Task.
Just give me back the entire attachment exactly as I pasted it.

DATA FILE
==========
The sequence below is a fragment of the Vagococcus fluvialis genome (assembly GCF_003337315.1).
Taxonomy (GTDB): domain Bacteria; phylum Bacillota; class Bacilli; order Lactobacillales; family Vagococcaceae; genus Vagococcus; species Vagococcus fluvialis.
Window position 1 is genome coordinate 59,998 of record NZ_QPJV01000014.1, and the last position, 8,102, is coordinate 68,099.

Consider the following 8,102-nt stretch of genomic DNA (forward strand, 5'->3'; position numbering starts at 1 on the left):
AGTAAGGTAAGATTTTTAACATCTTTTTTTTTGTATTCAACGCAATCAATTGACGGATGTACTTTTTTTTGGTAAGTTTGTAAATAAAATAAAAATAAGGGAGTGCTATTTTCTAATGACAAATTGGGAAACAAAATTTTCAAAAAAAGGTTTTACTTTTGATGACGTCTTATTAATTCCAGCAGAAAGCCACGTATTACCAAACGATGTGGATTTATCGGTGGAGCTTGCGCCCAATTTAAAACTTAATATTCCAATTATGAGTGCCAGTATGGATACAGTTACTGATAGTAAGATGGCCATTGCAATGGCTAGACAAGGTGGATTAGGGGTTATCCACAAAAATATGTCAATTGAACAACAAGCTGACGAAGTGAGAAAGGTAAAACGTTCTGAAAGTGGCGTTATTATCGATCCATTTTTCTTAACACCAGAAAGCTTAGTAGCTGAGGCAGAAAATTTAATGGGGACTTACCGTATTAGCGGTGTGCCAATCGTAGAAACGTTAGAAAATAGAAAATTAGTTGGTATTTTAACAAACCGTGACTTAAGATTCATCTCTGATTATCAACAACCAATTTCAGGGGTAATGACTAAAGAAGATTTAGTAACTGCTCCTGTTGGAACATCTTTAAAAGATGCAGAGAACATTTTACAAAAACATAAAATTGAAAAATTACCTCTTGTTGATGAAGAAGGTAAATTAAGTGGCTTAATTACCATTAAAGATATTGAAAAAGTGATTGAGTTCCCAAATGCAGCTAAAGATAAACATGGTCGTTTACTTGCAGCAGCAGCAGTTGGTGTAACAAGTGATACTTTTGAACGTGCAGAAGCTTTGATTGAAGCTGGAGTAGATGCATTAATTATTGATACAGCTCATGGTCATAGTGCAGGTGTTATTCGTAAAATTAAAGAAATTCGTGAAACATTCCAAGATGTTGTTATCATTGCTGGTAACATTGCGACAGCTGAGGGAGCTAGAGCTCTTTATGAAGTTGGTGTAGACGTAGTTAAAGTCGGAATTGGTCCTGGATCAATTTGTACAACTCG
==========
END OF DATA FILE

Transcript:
The sequence below is a fragment of the Vagococcus fluvialis genome (assembly GCF_003337315.1).
Taxonomy (GTDB): domain Bacteria; phylum Bacillota; class Bacilli; order Lactobacillales; family Vagococcaceae; genus Vagococcus; species Vagococcus fluvialis.
Window position 1 is genome coordinate 59,998 of record NZ_QPJV01000014.1, and the last position, 8,102, is coordinate 68,099.

Consider the following 8,102-nt stretch of genomic DNA (forward strand, 5'->3'; position numbering starts at 1 on the left):
AGTAAGGTAAGATTTTTAACATCTTTTTTTTTGTATTCAACGCAATCAATTGACGGATGTACTTTTTTTTGGTAAGTTTGTAAATAAAATAAAAATAAGGGAGTGCTATTTTCTAATGACAAATTGGGAAACAAAATTTTCAAAAAAAGGTTTTACTTTTGATGACGTCTTATTAATTCCAGCAGAAAGCCACGTATTACCAAACGATGTGGATTTATCGGTGGAGCTTGCGCCCAATTTAAAACTTAATATTCCAATTATGAGTGCCAGTATGGATACAGTTACTGATAGTAAGATGGCCATTGCAATGGCTAGACAAGGTGGATTAGGGGTTATCCACAAAAATATGTCAATTGAACAACAAGCTGACGAAGTGAGAAAGGTAAAACGTTCTGAAAGTGGCGTTATTATCGATCCATTTTTCTTAACACCAGAAAGCTTAGTAGCTGAGGCAGAAAATTTAATGGGGACTTACCGTATTAGCGGTGTGCCAATCGTAGAAACGTTAGAAAATAGAAAATTAGTTGGTATTTTAACAAACCGTGACTTAAGATTCATCTCTGATTATCAACAACCAATTTCAGGGGTAATGACTAAAGAAGATTTAGTAACTGCTCCTGTTGGAACATCTTTAAAAGATGCAGAGAACATTTTACAAAAACATAAAATTGAAAAATTACCTCTTGTTGATGAAGAAGGTAAATTAAGTGGCTTAATTACCATTAAAGATATTGAAAAAGTGATTGAGTTCCCAAATGCAGCTAAAGATAAACATGGTCGTTTACTTGCAGCAGCAGCAGTTGGTGTAACAAGTGATACTTTTGAACGTGCAGAAGCTTTGATTGAAGCTGGAGTAGATGCATTAATTATTGATACAGCTCATGGTCATAGTGCAGGTGTTATTCGTAAAATTAAAGAAATTCGTGAAACATTCCAAGATGTTGTTATCATTGCTGGTAACATTGCGACAGCTGAGGGAGCTAGAGCTCTTTATGAAGTTGGTGTAGACGTAGTTAAAGTCGGAATTGGTCCTGGATCAATTTGTACAACTCG